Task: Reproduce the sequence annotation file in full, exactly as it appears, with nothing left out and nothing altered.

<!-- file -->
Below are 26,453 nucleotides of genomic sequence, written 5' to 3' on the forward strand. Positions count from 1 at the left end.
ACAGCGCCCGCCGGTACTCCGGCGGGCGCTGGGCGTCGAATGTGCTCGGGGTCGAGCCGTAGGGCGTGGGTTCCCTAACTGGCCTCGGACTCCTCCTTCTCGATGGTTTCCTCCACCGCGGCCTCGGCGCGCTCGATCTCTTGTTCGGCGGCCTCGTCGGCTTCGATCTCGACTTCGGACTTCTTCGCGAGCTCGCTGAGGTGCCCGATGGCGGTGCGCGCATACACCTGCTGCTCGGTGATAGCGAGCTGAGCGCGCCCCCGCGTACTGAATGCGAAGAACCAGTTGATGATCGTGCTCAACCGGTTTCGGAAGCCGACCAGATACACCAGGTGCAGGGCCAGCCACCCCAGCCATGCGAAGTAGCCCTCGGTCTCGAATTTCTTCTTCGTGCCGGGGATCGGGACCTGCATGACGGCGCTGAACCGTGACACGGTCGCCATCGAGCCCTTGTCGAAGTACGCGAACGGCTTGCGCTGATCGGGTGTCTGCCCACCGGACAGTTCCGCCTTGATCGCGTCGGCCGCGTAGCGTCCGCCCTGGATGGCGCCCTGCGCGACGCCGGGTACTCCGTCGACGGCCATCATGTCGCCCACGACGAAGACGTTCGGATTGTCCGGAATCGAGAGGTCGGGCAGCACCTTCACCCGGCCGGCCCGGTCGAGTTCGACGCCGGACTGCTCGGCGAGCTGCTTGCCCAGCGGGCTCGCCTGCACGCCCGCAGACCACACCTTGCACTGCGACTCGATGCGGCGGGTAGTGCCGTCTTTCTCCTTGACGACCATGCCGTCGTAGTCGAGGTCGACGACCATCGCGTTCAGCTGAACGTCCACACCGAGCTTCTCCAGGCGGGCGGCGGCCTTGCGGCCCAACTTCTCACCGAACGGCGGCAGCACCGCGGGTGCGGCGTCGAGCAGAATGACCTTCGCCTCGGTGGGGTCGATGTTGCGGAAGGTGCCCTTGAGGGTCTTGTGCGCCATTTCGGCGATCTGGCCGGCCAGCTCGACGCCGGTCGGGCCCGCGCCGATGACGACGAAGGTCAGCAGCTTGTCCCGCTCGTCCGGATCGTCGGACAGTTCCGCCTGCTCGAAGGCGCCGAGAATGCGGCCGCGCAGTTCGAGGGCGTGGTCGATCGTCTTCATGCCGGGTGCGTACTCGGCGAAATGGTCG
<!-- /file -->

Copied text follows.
Below are 26,453 nucleotides of genomic sequence, written 5' to 3' on the forward strand. Positions count from 1 at the left end.
ACAGCGCCCGCCGGTACTCCGGCGGGCGCTGGGCGTCGAATGTGCTCGGGGTCGAGCCGTAGGGCGTGGGTTCCCTAACTGGCCTCGGACTCCTCCTTCTCGATGGTTTCCTCCACCGCGGCCTCGGCGCGCTCGATCTCTTGTTCGGCGGCCTCGTCGGCTTCGATCTCGACTTCGGACTTCTTCGCGAGCTCGCTGAGGTGCCCGATGGCGGTGCGCGCATACACCTGCTGCTCGGTGATAGCGAGCTGAGCGCGCCCCCGCGTACTGAATGCGAAGAACCAGTTGATGATCGTGCTCAACCGGTTTCGGAAGCCGACCAGATACACCAGGTGCAGGGCCAGCCACCCCAGCCATGCGAAGTAGCCCTCGGTCTCGAATTTCTTCTTCGTGCCGGGGATCGGGACCTGCATGACGGCGCTGAACCGTGACACGGTCGCCATCGAGCCCTTGTCGAAGTACGCGAACGGCTTGCGCTGATCGGGTGTCTGCCCACCGGACAGTTCCGCCTTGATCGCGTCGGCCGCGTAGCGTCCGCCCTGGATGGCGCCCTGCGCGACGCCGGGTACTCCGTCGACGGCCATCATGTCGCCCACGACGAAGACGTTCGGATTGTCCGGAATCGAGAGGTCGGGCAGCACCTTCACCCGGCCGGCCCGGTCGAGTTCGACGCCGGACTGCTCGGCGAGCTGCTTGCCCAGCGGGCTCGCCTGCACGCCCGCAGACCACACCTTGCACTGCGACTCGATGCGGCGGGTAGTGCCGTCTTTCTCCTTGACGACCATGCCGTCGTAGTCGAGGTCGACGACCATCGCGTTCAGCTGAACGTCCACACCGAGCTTCTCCAGGCGGGCGGCGGCCTTGCGGCCCAACTTCTCACCGAACGGCGGCAGCACCGCGGGTGCGGCGTCGAGCAGAATGACCTTCGCCTCGGTGGGGTCGATGTTGCGGAAGGTGCCCTTGAGGGTCTTGTGCGCCATTTCGGCGATCTGGCCGGCCAGCTCGACGCCGGTCGGGCCCGCGCCGATGACGACGAAGGTCAGCAGCTTGTCCCGCTCGTCCGGATCGTCGGACAGTTCCGCCTGCTCGAAGGCGCCGAGAATGCGGCCGCGCAGTTCGAGGGCGTGGTCGATCGTCTTCATGCCGGGTGCGTACTCGGCGAAATGGTCG